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Matlock: Riber Castle & High Tor, Views from Masson
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1903 map of Riber

High Tor Grounds Entrance

High Tor Grounds,
Fern Cave

The High Tor Grounds, from Masson

Starkholmes and Riber from a Path to High Tor

From the Vernon Lamb Archive



This lovely view of Riber, seen from across the valley of Matlock Dale, is by Salmon and shows us the Castle, Riber hillside, High Tor and a little of Masson in the foreground. The wild flowers, bottom right, seem to be Queen Anne's Lace (Daucus carota or wild carrot).

Masson had numerous lead workings over the centuries that, unfortunately, a number of people have fallen into. The rather large pile of rocks are probably where a disused mineshaft had been capped for safety reasons.

Riber was opened to the public on the August Bank Holiday of 1927 to raise funds for a stall at the League of Nations bazaar. A journalist wrote at the time that although John Smedley's ideas for his castle were probably over magnificent, "the greatness of a brain which accompanies such a work cannot be questioned". The castle's massive walls had been constructed of hand cut gritstone whilst its roof covered a quarter of an acre. The ladders in his great well, supplying the castle with water, had just had to be rebuilt - over 60 years after they were installed[1].

Ramblers were by this time enjoying the countryside in ever increasing numbers and in 1928 a group from Derby caught a train to Ambergate and then made their way entirely by grassy lanes and footpaths to Riber Castle before descending the hill and catching the train home[3]. One can only hope that they stopped off in Matlock Bath to enjoy the culinary delights of one of the numerous cafes in the village.

In 1903, Heywood's Guide tells us that a large cricket ground had been made on the summit of High Tor and there was a walk along the cliff edge to Matlock Town, enabling visitors "to command a view of the Dale and open up much of its delightful scenery[2]. The walk leading up to the summit can be seen in the enlargement below.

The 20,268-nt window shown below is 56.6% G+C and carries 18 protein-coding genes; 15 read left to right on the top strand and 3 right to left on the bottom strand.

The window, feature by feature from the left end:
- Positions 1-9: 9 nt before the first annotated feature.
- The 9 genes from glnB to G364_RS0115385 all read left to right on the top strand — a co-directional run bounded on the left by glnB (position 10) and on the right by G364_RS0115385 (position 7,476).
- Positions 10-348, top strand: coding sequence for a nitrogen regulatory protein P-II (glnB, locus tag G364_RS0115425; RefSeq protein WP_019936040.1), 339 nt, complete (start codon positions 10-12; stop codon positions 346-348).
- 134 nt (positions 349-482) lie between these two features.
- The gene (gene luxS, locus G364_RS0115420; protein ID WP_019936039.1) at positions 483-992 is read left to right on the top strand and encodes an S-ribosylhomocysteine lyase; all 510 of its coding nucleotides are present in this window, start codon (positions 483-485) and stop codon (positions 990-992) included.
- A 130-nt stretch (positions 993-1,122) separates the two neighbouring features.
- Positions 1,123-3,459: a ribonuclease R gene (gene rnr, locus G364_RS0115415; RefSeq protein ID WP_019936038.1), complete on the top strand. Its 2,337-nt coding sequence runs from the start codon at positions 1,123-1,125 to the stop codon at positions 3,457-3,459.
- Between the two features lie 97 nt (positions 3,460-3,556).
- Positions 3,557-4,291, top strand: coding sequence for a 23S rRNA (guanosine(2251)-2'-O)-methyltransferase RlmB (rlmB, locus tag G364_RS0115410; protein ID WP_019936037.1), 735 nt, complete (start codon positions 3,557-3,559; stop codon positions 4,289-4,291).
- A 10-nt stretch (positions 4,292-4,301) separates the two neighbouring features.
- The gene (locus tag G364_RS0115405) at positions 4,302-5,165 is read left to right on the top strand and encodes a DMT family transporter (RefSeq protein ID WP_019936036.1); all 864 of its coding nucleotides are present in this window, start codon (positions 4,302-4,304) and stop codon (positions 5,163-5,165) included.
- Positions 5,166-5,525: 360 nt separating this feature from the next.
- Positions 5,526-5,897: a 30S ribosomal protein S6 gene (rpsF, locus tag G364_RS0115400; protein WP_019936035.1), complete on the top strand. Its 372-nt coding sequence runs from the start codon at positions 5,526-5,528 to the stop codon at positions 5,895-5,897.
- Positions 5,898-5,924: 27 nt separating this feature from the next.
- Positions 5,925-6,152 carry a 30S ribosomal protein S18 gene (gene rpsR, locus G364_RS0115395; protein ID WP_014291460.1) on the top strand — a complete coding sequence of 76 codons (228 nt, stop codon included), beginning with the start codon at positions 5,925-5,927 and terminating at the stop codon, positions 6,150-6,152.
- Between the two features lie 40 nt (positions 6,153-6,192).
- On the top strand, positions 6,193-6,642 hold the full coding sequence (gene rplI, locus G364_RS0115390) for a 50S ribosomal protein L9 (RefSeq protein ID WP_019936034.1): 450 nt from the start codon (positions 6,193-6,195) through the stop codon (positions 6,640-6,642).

High Tor was then leased by Matlock and High Tor Grounds Recreation Company. They charged twopence to visit the grounds, with an extra penny added for those wanting to visit the cave (Fern Cave).

In 1924 the 32 acres of the High Tor Recreation Ground were bought from the Arkwright Estates by Matlock Council[4].They paid £1,000[5] to preserve it as an open space and natural beauty spot.; it was then sub-let to the High Tor Recreation Grounds Co. Ltd. for £200 per annum on a lease that expired in 1946[6].

Riber Castle and High Tor from the grounds of the Heights of Abraham, Masson.

The second view of Riber Castle shows Starkholmes and Ward's End above the limestone crags of the southern side of High Tor. The highest part of the Tor is out of shot in both pictures, between the two views. In the early days of postcards most of the images of the Tor were what we could call the classic view, in other words the scene from either the river bank or from Pic Tor and showing the rock rising up from its base beside the Derwent. What we can see from the Heights of Abraham is different, of course, but is no less magnificent.

1. "Riber Castle from Masson". Copyright J. Salmon Ltd., Sevenoaks, No.15115. Real Photo. Unused.
2. "High Tor and Riber Castle, Matlock". A. W. Gessey, Stationer, Matlock, No. 9. This is a real Photograph. Printed in France. Unused.
Postcards in the collection of, provided by and © Ann Andrews.
Information researched, written by and © Ann Andrews.
Intended for personal use only.

References (coloured links transcripts or more information elsewhere on this site):

[1] "Derbyshire Advertiser and Journal", 29 July 1927.

[2] Heywood, Abel (1903) "Abel Heywood's Guide Books, With Cycling, Walking and Driving Routes. Matlock Illustrated".

[3] "Derby Daily Telegraph", 14 August 1928. The Rambler's Association was formed on 1 Jan 1935 and its first conference was held at Cromford Court.

[4] "Derby Daily Telegraph", 13 March 1924. Arkwright Estates. Matlock Council Buys High Tor Grounds. First day of the auction, held at the New Bath Hotel.

[5] "Nottingham Journal", 14 March 1924. Arkwright Sales. ... Total to date £100,000.

[6] "Derbyshire Advertiser and Journal", 18 March 1927. The Matlocks Bill.